REPORTS: ‘America’s Got Talent’ Pays Tribute to Brandon Rogers // Crackdown Chills Hong Kong’s Indie Music Scene // Gwen Stefani Faces Lawsuit After Fan Breaks Leg at Concert

REPORTS: ‘America’s Got Talent’ Pays Tribute to Brandon Rogers // Crackdown Chills Hong Kong’s Indie Music Scene // Gwen Stefani Faces Lawsuit After Fan Breaks Leg at Concert

The late Brandon Rogers on America’s Got Talent

It was an emotional night on America’s Got Talent on Tuesday (July 12), with a golden buzzer for a teen singing sensation and a touching tribute to a contestant who tragically died before viewers got a chance to see him take the stage. On a night when viral subway singer Mike Yung might very well have been the big headline, judge Heidi Klum finally pulled the trigger on the last golden ticket to the live rounds when she was blown away by 13-year-old Angelina Green’s cover of the Pretenders’ 1994 signature hit “I’ll Stand By You.”

Green, who said her mother is her best friend, told the judges, “I’ve been singing since forever, but I took it seriously when my parents got divorced and it was really hard for me. Music helped me so much.” The Miami teen, standing with her feet planted firmly together, then let rip a nuanced, emotional take on the Chrissie Hynde ballad about perseverance and loyalty, bringing tears to her mother’s eyes.

“I really, really loved what you just did. To me you feel like there’s an old soul inside of that little 13-year-old body, and I really, really loved it. I loved it so much that I’m going to hit the Golden Buzzer,” Klum said before unleashing the shower of golden confetti and hugging Green.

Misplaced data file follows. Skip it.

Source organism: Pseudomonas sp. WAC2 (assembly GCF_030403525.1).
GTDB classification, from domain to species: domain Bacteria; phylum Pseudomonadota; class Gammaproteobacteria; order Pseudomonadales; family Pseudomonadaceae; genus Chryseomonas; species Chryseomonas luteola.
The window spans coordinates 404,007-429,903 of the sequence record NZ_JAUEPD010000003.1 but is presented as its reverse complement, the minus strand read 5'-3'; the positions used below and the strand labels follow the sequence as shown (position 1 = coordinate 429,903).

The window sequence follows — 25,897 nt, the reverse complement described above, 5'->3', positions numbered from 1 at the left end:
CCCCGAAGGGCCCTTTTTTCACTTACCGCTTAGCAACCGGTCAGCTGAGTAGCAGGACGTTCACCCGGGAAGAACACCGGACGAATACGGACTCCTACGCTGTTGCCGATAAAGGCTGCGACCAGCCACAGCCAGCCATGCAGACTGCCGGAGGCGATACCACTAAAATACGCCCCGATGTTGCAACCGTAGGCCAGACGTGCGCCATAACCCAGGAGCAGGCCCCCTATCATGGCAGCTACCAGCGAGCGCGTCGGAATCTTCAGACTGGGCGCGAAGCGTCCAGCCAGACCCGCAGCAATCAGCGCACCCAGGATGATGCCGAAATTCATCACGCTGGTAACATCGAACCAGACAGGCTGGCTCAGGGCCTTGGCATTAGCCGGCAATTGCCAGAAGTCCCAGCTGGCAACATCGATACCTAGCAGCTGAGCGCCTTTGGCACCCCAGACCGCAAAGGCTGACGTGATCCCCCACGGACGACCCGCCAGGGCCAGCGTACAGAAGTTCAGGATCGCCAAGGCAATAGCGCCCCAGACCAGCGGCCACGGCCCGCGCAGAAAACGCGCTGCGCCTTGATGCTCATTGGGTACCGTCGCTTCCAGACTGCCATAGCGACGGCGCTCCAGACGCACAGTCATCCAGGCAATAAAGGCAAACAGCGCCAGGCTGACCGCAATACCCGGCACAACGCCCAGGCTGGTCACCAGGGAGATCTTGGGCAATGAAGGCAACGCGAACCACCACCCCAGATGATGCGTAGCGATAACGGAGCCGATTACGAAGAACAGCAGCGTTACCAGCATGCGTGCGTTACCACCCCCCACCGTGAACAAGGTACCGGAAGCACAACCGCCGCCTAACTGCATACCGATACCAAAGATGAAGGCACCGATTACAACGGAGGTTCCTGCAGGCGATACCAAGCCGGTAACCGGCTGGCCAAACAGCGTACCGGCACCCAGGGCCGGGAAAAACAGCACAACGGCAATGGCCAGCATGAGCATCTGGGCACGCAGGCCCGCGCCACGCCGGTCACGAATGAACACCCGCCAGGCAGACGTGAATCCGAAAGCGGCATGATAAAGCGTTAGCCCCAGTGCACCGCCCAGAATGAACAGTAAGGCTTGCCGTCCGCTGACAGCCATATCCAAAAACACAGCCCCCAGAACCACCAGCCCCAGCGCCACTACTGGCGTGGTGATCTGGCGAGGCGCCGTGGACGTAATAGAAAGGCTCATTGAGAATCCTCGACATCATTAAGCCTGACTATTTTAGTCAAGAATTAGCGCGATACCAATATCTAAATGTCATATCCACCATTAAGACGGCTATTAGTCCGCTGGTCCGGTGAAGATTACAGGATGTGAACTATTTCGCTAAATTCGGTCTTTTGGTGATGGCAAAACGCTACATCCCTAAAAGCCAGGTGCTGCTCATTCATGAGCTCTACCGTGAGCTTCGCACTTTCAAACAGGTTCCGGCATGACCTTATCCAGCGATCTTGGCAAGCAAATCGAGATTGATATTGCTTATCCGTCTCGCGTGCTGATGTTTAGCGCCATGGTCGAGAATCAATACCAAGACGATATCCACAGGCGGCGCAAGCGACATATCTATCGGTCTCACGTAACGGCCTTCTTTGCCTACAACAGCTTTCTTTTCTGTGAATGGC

So far this season, the judges have used the golden buzzer for 16-year-old singer Christian Guardino, 12-year-old singing ventriloquist Darci Lynne Farmer and 29-year-old deaf singer Mandy Harvey; host Tyra Banks hit the buzzer for Ukrainian dance troupe Light Balance.

The other emotional high point of the episode was when the show paid tribute to Dr. Brandon Rogers a month after the 29-year-old family medicine physician died in a car accident. “At the request of his family we would like to honor his memory by sharing his audition with you,” producers said in a statement that aired before Rogers’ appearance.

“My inspiration for becoming a doctor was kind of born out of a pretty tough experience when I was about six years old when I came home from school one day and found my mom laying in a pool of blood,” Brandon said in the taped segment explaining how he came to medicine. “We rushed her to the hospital, the doctors were like heroes. They saved her life and it made me want to be the doctor that I am today… I feel like I’m in a field where I’m actually making a difference, and there can be some tough days too. My way to cope with the stress has always been music… My patients they’re so supportive and excited. If I could find a way to combine being a doctor and medicine with music and singing that would be a dream come true.”